Case Agent 1 was in charge of checking FBI databases for information on Page. As part of the FISA process, the agent was responsible for compiling the Woods File, which serves as a sub-file for documentation that supports factual claims made in FISA applications.

Horowitz found the Woods File for the Page FISA applications riddled with errors and omissions.

It is unclear why Case Agent 1 committed so many errors. Horowitz said that IG investigators found no specific evidence that the agent’s “pattern of errors” were intentional. But “we also did not find his explanations for so many significant and repeated failures to be satisfactory,” the report said.

Horowitz told the Senate Judiciary Committee on Wednesday that he believes the agent still works at the FBI.

The FBI did not comment on specific questions about the agent, but a spokeswoman told The Daily Caller News Foundation that the bureau “fully cooperated with the IG’s review and accepts all of its findings.”

“The FBI will hold employees accountable for potential misconduct or performance issues. The FBI will take disciplinary action where warranted.”

Whatever Case Agent 1’s motivations, the IG report shows he was eager to obtain the initial FISA against Page.

According to the report, the agent told investigators with the IG that he hoped electronic surveillance against Page would yield information in his emails about the Trump aide’s possible role in helping the Trump campaign quash a proposed amendment. He also said he “hoped that emails” would provide an explanation about what Page was doing in Moscow in July 2016.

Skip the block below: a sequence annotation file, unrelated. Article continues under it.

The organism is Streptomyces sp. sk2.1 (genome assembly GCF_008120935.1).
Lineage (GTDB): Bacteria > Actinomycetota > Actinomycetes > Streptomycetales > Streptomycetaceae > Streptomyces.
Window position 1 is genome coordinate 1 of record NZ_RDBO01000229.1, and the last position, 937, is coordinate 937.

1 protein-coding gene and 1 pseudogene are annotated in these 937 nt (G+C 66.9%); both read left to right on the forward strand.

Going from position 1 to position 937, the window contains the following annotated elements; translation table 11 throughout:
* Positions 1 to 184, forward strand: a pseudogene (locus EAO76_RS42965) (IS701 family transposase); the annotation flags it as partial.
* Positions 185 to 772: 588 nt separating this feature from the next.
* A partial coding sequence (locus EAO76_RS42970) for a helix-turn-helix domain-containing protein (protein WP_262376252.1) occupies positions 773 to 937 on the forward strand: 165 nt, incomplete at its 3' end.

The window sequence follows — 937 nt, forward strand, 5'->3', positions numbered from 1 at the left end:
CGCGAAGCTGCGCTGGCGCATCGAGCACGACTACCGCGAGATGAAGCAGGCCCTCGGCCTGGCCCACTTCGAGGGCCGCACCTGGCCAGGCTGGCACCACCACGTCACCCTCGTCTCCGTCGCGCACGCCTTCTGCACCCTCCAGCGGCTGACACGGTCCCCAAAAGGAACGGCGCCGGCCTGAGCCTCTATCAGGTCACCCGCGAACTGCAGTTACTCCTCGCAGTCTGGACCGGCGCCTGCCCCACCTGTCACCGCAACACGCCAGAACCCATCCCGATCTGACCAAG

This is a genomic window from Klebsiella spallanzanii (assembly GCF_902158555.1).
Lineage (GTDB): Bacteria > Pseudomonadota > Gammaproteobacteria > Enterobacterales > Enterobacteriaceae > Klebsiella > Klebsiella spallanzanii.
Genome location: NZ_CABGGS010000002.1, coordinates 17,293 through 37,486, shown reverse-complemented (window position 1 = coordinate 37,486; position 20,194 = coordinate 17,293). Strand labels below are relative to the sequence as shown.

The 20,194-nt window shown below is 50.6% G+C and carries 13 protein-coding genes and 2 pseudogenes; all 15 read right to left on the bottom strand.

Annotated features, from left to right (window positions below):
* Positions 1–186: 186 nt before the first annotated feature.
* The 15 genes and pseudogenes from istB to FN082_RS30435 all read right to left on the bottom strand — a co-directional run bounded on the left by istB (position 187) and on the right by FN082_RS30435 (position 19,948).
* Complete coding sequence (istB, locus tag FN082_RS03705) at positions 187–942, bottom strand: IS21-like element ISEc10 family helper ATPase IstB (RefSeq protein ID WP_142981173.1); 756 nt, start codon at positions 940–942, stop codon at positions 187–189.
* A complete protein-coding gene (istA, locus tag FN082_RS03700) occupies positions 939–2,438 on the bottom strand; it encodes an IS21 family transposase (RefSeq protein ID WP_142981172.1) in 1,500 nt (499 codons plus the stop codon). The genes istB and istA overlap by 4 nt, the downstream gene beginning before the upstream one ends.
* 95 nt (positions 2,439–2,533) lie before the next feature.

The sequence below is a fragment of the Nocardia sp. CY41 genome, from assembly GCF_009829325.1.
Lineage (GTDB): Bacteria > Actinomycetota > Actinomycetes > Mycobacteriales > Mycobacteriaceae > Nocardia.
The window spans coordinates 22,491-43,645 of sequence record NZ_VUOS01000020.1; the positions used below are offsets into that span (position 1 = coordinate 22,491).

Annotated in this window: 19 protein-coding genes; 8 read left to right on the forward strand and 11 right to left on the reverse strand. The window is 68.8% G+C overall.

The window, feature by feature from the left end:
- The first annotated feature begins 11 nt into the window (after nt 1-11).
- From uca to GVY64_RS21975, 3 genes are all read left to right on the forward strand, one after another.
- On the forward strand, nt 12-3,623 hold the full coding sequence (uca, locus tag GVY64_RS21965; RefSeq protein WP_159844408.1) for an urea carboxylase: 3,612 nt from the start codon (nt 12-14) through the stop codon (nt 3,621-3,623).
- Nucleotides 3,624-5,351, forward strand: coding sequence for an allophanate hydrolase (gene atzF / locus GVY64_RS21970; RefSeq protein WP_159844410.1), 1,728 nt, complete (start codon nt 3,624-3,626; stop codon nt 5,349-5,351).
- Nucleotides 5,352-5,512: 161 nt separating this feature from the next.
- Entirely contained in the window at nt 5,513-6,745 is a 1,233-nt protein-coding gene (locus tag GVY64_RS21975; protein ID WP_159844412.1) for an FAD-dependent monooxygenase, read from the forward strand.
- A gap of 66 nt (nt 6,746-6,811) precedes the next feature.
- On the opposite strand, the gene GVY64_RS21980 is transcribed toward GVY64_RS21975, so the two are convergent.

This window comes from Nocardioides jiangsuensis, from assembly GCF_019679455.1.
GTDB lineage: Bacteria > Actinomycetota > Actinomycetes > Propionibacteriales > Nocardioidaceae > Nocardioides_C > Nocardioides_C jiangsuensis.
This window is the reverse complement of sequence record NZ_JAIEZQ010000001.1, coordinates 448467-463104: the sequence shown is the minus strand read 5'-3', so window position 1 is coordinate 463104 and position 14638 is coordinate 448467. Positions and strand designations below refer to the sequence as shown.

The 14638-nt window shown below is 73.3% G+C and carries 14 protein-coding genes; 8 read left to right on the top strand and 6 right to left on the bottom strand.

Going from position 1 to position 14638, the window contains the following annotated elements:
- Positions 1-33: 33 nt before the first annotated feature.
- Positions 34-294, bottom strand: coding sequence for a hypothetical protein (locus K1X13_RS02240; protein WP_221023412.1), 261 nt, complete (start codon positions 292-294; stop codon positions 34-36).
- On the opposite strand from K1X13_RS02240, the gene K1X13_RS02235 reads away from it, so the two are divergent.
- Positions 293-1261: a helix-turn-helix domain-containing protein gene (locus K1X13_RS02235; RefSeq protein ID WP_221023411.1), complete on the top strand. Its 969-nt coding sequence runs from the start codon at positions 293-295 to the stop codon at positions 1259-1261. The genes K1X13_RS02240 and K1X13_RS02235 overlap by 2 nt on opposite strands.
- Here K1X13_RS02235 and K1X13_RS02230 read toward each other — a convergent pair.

At one point, the agent because so frustrated with delays in obtaining the warrant that he pressed Peter Strzok, the deputy chief of counterintelligence who led Crossfire Hurricane, to speed up the process.

“Case Agent 1 told us that he became frustrated with the pace of the FISA application process and asked Strzok to do whatever he could to help move it along,” the report says.

Perhaps the most egregious omission that Horowitz attributes to Case Agent 1 involves information that one of Steele’s main dossier sources provided agents during interviews in January 2017, shortly after BuzzFeed News published the dossier.

According to the IG report, the FBI tracked down and interviewed the source, who is identified in the report only as “Primary Sub-Source.” Case Agent 1 interviewed the individual along with other FBI agents and Justice Department attorneys.

The source’s statements dealt a significant blow to the dossier’s credibility, but were never divulged to FISA Court judges.

“Primary Sub-Source” told FBI agents that Steele’s dossier misrepresented and embellished information they provided the former spy about Donald Trump and Carter Page.

The source said that the dossier’s most salacious claim — that the Kremlin had blackmail video of Donald Trump at the Ritz-Carlton in Moscow in 2013 — was based on “rumor and speculation.” Though Steele’s dossier said that a source had verified the Trump story with Ritz-Carlton staff, the source told the FBI that they had not confirmed the allegation.

The source also showed the FBI text messages which undercut one of the dossier’s most serious allegations against Page: that he discussed a bribe with Igor Sechin, the president of Russian oil giant Rosneft and a Kremlin insider, during a meeting in Moscow in July 2016.

The dossier alleged that Page and Sechin discussed a possible brokerage stake in the sale of Rosneft if he could sway a future Trump administration regarding U.S. sanctions against Russia. Page has denied ever meeting Sechin, and the IG report said the FBI did not have evidence to contradict that. The Steele source showed the FBI a text message from one of their sub-sources regarding Sechin and Page that was the basis for the claims in the dossier. According to the IG report, the text message made no mention of a bribe.

Case Agent 1 did not include any of the information in the Page FISA application, or the Woods File, according to Horowitz.

Stuart Evans, who served as deputy assistant attorney general in the DOJ’s national security division, told the IG that department lawyers might have reevaluated whether to continue surveillance against Page if they had known the information about Steele’s source.